The Hate U Give

Book review by
Terreece Clarke, Common Sense Media
The Hate U Give Book Poster Image
Powerful story of police shooting of unarmed black teen.
Parents recommendPopular with kids

Parents say

age 13+
Based on 9 reviews

Kids say

age 13+
Based on 20 reviews

A lot or a little?

The parents' guide to what's in this book.

Educational Value

Explains police brutality from the victims' perspective and shows a broad view of protest strategies, justice, inequality, and the systemic failures that often accompany police shootings. 

Positive Messages

Strong messages throughout The Hate U Give about community activism and togetherness, family strength, courage, bravery, and redemption. 

Positive Role Models & Representations

Unlike many books aimed at young adults, this novel is full of positive kid and adult role models. The adults who reach out to mentor and advise the students not only provide guidance but also show vulnerability, which allows the teens in the story to feel comfortable with their own vulnerability. The teens navigate tough situations but show a willingness to learn from mistakes and make amends. 

Violence

We see several instances of violence and hear about others. A unarmed teen boy is shot and killed; we see the blood, and we see him die. There are other reports of shootings and deaths as a result. Another boy is badly beaten. A woman is described as being beaten. An older gentleman is attacked by a group of young men; we don't see the attack but we see the injuries. Many threats are made on the lives of various people. A young girl dies in a drive-by shooting and her blood is described as mingling with the fire hydrant water. There are school fights between girls and boys. Buildings are set on fire during riots.

Sex

There's talk of an affair between two adults. Teens engage in heavy petting, talk about having sex and condoms. A teen girl is described as being on birth control, and there's discussion of teen pregnancy and the assumption that a married couple is having sex when they go to their bedroom and turn the television up loud. A woman is revealed to be a prostitute.

Language

Conversational swearing by both adults and teens throughout the novel, including "s--t," "f--k," "ass," "bitch," "damn" (and variants), and "nigga," though it doesn't seem excessive. 

Consumerism

Name brands including Jordans, luxury automobiles, junk food brands, and restaurants such as Taco Bell are mentioned for scene setting or to show the disparity between lifestyles.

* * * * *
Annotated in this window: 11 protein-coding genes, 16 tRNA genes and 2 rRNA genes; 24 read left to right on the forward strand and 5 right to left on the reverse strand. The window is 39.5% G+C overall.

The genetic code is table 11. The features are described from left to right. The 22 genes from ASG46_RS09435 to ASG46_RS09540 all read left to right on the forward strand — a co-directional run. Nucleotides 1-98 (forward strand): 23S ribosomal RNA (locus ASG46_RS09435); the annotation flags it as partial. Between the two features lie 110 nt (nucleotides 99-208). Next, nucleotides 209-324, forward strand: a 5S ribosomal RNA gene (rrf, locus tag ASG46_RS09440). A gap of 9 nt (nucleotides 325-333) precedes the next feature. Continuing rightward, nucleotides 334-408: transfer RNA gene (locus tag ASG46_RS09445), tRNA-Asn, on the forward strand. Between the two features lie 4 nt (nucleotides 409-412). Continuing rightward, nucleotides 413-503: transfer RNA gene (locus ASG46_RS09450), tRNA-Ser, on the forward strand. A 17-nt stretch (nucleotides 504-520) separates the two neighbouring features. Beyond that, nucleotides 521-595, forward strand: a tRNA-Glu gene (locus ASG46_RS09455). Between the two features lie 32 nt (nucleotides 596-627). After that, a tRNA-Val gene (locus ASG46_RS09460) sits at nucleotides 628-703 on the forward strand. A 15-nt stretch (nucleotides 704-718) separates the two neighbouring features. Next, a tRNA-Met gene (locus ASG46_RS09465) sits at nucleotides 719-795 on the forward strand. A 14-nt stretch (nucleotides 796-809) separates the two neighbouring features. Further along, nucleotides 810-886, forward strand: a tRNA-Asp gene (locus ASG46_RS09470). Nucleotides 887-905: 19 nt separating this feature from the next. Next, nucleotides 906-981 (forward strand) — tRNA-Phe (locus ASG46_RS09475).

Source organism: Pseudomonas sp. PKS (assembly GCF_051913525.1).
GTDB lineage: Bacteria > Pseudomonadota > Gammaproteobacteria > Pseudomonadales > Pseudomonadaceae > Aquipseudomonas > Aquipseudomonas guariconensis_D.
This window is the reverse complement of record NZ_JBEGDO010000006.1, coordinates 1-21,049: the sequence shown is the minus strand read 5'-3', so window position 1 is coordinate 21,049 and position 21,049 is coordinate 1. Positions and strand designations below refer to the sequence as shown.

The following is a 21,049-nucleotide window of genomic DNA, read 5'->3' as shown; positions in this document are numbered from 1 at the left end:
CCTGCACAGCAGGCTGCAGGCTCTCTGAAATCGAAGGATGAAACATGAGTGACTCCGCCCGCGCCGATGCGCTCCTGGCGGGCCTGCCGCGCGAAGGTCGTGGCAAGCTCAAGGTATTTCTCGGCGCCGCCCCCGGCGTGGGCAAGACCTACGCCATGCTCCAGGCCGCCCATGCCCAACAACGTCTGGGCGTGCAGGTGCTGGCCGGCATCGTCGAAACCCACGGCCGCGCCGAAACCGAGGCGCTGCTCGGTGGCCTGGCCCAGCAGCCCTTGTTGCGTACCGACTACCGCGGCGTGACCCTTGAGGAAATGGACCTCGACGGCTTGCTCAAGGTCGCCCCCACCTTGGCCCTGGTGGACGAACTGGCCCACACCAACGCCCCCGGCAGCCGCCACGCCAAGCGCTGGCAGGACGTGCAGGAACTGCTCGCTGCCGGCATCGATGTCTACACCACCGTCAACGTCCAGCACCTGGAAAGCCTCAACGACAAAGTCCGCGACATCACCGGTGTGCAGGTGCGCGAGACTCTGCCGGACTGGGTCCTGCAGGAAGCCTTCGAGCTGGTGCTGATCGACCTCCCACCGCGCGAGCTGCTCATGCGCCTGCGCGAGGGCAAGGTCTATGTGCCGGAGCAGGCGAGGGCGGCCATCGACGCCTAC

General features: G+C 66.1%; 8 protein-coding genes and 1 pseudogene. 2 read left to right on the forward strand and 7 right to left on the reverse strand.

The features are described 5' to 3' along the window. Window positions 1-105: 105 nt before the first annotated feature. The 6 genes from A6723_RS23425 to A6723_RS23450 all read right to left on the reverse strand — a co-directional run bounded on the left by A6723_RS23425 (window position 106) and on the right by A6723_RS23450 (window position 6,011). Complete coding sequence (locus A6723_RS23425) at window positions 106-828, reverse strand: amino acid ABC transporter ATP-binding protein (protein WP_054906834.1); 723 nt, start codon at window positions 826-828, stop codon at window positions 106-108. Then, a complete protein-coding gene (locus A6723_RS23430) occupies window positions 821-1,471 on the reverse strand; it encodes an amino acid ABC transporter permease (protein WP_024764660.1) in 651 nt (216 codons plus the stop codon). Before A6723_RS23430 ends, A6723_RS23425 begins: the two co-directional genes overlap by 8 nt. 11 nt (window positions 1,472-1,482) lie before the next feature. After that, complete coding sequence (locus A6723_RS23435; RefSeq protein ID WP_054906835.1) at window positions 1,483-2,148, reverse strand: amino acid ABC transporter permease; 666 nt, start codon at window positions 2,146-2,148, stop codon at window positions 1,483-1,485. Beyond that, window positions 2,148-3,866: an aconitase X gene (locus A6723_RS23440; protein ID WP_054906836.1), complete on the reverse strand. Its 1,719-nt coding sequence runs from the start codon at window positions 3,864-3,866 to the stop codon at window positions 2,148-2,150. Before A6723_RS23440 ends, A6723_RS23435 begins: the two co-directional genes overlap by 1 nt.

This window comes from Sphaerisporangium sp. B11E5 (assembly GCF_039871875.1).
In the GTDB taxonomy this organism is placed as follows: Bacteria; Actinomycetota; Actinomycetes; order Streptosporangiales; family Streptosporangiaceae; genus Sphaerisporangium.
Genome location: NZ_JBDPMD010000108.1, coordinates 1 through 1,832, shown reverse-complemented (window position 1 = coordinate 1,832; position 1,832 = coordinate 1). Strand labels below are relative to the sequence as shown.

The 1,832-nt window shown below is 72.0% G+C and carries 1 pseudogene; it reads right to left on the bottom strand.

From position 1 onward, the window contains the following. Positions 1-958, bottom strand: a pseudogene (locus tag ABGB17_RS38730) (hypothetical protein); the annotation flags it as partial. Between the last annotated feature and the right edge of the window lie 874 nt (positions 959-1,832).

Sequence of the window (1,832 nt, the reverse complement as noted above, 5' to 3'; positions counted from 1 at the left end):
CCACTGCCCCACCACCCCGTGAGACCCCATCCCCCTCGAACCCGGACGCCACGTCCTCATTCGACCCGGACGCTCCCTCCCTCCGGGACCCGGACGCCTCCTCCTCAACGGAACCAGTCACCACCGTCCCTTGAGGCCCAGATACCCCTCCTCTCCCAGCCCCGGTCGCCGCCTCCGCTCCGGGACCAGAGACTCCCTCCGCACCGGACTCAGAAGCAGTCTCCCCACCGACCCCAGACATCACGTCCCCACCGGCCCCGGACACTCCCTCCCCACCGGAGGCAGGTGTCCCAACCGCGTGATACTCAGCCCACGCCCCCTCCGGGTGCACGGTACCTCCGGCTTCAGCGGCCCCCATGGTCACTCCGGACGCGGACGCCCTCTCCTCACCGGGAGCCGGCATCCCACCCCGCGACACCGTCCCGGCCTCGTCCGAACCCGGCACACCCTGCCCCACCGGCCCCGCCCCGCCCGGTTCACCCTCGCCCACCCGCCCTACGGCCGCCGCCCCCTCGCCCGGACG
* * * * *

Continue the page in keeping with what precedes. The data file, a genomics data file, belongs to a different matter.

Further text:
Drinking, Drugs & Smoking

Teens drink alcohol and smoke marijuana at a party. Two adult characters are alcoholics. Adults are described as being addicted to drugs, addiction to crack cocaine is discussed, and both teens and adults are described as selling drugs. We don't actually see drugs being sold, but drug dealing is discussed throughout the novel.

What parents need to know

Parents need to know that Angie Thomas' New York Times best-selling book The Hate U Give won a 2018 Coretta Scott King Author Honor, a Michael L. Printz Honor, and the Oddysey Award for best audiobook for kids and teens. Inspired by the Black Lives Matter movement, it involves the police shooting of an unarmed black teen. The book covers topics of race, interracial dating, political activism, grief, friendship, wealth disparity, police brutality, addiction, and the media's depiction of African Americans. Parents should be prepared to discuss recent and past instances of police shootings, how they were covered in the media, dealing with grief, and possible reactions to the trauma revealed in the book. There is some swearing, additional violence, sexual situations, and drug use in the book, but it's not gratuitous.

User Reviews

Parent of a 10 year old Written by[email protected] August 31, 2017

Amazing book that might just help you step into another's shoes.

Words cannot describe how wonderful this book was. It still comes into my thoughts two months after I finished it. Beautifully written and so poignant. I hav... Continue reading
Adult Written byJune E. November 1, 2017

Most important book of the decade